Georgia Pathways work requirement Medicaid expansion sees few enrollees in first quarter

Northeast Georgia Medical Center (NGMC) Gainesville, like hospitals around Georgia, is seeing an increase in patients seeking help with mental health or substance use. (Jess Mador/WABE)

Georgia officials say they’re working to spread awareness of Georgia Pathways to Coverage, the work-requirement Medicaid program the state launched earlier this year. (Jess Mador/WABE)

Georgia officials say they’re working to spread awareness of Georgia Pathways to Coverage, the work-requirement Medicaid program the state launched earlier this year. 

So far, fewer than 1,400 people are participating.

Georgia Republican Gov. Brian Kemp has long touted Pathways as an effective way to cover more uninsured Georgians who don’t qualify for traditional Medicaid health insurance.  

Pathways offers Medicaid coverage to low-income adults who successfully complete 80 hours per month of work, volunteering, education, job training or other approved activities.

When it launched in July, Georgia became the only state with such requirements for a limited Medicaid expansion program.

As of Oct. 13, 2023, the Georgia Department of Community Health reported there were a total number of 1,343 Pathways participants.

That is a far cry from the roughly 90,000 Georgians that Kemp’s office had anticipated earlier in the year would sign up during the program’s first two years.

The state “always expected a slow rollout,” said Garrison Douglas, a spokesman for Kemp, saying that as awareness of the coverage option grows, he expects the program’s enrollment numbers to tick up.

The Department of Community Health is still processing more than 12,000 applications, he said.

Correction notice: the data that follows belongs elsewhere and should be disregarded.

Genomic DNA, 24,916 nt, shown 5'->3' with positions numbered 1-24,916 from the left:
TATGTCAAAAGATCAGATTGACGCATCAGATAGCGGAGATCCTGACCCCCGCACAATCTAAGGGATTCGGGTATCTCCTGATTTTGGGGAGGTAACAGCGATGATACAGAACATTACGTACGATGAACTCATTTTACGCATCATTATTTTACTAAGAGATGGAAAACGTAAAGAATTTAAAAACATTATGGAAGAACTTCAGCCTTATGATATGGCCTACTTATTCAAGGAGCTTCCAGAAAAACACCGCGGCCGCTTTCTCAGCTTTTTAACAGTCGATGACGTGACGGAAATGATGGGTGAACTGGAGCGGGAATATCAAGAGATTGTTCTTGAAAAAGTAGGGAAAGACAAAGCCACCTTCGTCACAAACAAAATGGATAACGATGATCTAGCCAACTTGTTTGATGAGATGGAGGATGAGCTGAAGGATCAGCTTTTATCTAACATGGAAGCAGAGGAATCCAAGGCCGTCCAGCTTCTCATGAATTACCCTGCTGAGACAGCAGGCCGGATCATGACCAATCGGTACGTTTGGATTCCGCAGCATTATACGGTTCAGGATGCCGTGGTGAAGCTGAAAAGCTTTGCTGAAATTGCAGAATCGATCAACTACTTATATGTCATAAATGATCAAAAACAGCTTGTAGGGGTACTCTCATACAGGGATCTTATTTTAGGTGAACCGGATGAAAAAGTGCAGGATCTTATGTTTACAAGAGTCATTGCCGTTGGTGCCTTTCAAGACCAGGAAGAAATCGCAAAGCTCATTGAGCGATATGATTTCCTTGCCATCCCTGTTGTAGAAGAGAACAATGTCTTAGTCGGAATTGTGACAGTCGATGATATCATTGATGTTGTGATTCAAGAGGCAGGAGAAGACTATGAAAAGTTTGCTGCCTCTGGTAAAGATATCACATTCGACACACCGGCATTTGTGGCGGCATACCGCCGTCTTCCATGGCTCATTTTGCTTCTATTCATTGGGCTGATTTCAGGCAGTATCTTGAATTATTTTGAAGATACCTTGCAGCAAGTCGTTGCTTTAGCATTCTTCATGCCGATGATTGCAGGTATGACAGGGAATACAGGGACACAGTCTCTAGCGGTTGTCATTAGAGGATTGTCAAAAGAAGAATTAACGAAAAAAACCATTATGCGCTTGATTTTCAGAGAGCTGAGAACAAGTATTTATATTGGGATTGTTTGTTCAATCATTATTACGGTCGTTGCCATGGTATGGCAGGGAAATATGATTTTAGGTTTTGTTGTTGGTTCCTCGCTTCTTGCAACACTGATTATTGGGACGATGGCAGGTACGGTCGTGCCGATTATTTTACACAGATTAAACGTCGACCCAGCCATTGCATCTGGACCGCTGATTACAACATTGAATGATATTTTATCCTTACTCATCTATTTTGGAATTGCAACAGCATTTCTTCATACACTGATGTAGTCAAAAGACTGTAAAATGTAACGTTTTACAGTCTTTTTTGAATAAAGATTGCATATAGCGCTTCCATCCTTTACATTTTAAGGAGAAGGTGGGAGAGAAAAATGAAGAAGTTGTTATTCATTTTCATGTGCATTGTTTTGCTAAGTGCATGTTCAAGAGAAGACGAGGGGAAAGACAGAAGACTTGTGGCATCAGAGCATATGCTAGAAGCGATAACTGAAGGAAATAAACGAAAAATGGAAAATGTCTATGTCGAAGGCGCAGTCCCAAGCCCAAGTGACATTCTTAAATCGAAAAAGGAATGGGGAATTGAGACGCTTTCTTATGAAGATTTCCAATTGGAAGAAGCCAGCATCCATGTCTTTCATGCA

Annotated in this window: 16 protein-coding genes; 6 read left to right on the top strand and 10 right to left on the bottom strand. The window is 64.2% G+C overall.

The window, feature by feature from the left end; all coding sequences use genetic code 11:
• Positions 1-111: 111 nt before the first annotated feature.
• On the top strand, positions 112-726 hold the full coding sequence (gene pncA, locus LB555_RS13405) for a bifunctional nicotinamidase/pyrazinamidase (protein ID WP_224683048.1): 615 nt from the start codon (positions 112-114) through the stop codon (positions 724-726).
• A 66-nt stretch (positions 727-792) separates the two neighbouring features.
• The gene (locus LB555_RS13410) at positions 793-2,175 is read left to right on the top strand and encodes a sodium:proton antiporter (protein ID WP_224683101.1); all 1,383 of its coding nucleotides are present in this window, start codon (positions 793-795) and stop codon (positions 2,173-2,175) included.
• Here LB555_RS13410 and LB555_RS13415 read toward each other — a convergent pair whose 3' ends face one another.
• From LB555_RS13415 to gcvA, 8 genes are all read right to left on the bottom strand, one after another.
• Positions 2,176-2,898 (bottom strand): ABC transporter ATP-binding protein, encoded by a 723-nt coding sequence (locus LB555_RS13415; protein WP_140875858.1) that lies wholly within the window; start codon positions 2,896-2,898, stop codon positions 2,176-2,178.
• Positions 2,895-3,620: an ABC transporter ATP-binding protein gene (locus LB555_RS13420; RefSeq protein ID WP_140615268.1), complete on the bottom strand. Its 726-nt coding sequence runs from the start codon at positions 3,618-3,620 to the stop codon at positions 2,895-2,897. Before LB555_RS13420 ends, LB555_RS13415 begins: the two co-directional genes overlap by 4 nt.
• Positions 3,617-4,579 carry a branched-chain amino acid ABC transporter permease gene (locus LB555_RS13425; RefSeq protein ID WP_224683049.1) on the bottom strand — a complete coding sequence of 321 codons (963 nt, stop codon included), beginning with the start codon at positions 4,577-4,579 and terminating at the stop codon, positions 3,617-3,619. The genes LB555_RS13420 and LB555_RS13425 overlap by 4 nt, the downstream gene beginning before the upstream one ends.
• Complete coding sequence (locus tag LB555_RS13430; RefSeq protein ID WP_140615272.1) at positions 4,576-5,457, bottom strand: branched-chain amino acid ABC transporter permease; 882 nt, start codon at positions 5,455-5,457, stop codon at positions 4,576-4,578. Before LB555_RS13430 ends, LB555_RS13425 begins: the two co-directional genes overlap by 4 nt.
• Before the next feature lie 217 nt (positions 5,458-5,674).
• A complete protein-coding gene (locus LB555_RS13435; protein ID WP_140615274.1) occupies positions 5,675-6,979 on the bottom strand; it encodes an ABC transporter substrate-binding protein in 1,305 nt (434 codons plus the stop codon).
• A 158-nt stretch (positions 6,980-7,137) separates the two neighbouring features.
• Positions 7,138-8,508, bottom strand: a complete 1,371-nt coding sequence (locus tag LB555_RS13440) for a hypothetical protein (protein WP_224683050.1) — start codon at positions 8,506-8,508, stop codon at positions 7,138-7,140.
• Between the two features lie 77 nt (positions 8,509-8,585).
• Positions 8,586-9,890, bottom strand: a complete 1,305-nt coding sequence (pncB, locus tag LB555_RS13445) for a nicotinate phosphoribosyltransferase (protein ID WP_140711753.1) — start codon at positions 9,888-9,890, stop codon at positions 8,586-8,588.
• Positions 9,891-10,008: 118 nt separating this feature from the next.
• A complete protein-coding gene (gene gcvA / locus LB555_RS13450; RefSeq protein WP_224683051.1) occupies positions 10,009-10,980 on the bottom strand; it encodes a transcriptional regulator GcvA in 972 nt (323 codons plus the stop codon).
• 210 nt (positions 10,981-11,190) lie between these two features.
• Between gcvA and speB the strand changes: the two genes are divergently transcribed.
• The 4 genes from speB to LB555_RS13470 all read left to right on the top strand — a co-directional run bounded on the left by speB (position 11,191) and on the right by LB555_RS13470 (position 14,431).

Still, healthcare advocates and General Assembly Democratic lawmakers continue to push for a full Medicaid expansion in Georgia under the federal Affordable Care Act.  

“Georgia has already invested about $20 million in state funds to launch the Pathways to Coverage program and earmarked another $118 million for the current fiscal year. These low initial enrollment numbers do not match the investment made,” Georgia Budget and Policy Institute Director of Health Justice Leah Chan said in a statement from the group.

“Further data and more transparency are needed to help us gain a deeper understanding of program gaps and how the state can pivot to ensure taxpayer dollars are being utilized as intended — to connect uninsured Georgians with the healthcare they deserve.”

The Georgia Pathways program has been controversial since the beginning. 

Kemp won approval for it under a federal waiver from the Trump administration in 2020. 

The Biden administration blocked it a year later, with the United States Centers for Medicare and Medicaid Services arguing its work requirements would be impossible for many people to fulfill.

Georgia officials then sued. And in 2022, U.S. District Judge Lisa Godbey Wood allowed the work requirements to advance. 

Full Medicaid expansion under the Affordable Care Act would cover another more than 400,000 uninsured Georgians and allow Georgia to take advantage of additional federal subsidies, in addition to a federal bonus.

“The federal government would have paid for at least 90% of the costs of insuring hundreds of thousands of Georgians under a full expansion. That compares with the expected 67% matching rate from the feds under the slimmer Kemp plan,” according to an analysis from KFF Health News.

Kemp has steadfastly opposed full Medicaid expansion, saying Pathways is a more “Georgia-centric” option for health coverage.

A proposal during the last General Assembly legislative session for full expansion failed to advance. 

In September, state House Democrats again renewed their calls urging Kemp to consider Medicaid expansion.

The battle is likely to continue at the Capitol during the upcoming session, which begins in January.